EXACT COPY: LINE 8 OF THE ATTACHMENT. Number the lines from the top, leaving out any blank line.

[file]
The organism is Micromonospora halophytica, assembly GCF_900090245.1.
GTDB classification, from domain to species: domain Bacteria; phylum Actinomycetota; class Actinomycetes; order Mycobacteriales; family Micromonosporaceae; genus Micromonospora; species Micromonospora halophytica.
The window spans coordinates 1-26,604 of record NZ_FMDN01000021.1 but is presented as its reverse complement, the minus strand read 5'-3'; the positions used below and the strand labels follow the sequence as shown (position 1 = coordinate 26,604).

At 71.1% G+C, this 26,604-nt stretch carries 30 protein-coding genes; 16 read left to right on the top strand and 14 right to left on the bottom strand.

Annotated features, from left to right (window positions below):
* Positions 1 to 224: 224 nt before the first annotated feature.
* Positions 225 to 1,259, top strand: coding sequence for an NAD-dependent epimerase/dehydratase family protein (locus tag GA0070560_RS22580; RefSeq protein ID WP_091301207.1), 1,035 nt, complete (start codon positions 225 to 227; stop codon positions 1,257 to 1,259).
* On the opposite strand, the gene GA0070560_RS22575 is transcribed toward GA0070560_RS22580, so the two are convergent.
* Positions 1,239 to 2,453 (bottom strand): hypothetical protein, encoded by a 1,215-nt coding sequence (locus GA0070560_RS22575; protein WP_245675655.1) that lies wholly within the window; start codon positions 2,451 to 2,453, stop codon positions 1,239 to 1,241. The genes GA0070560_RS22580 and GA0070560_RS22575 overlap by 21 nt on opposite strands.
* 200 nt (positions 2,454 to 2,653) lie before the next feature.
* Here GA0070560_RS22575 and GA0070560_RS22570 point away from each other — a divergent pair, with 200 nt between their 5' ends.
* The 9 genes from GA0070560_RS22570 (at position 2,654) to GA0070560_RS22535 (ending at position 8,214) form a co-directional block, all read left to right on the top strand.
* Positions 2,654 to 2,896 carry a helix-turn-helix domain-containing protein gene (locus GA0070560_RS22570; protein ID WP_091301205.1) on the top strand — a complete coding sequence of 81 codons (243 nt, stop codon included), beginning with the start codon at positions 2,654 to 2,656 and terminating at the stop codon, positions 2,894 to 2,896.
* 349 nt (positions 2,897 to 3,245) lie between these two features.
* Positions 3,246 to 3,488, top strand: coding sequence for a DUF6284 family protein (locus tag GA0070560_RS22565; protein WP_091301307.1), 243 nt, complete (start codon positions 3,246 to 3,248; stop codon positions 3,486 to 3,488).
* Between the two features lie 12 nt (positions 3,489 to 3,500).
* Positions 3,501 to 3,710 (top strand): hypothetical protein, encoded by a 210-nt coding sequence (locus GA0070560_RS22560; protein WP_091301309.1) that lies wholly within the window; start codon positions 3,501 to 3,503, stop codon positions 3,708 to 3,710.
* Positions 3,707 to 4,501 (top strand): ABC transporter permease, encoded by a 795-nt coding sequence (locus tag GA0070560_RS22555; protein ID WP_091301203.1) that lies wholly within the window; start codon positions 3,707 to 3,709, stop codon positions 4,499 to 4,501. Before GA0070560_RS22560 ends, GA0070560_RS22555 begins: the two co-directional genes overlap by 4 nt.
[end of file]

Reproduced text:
* On the opposite strand, the gene GA0070560_RS22575 is transcribed toward GA0070560_RS22580, so the two are convergent.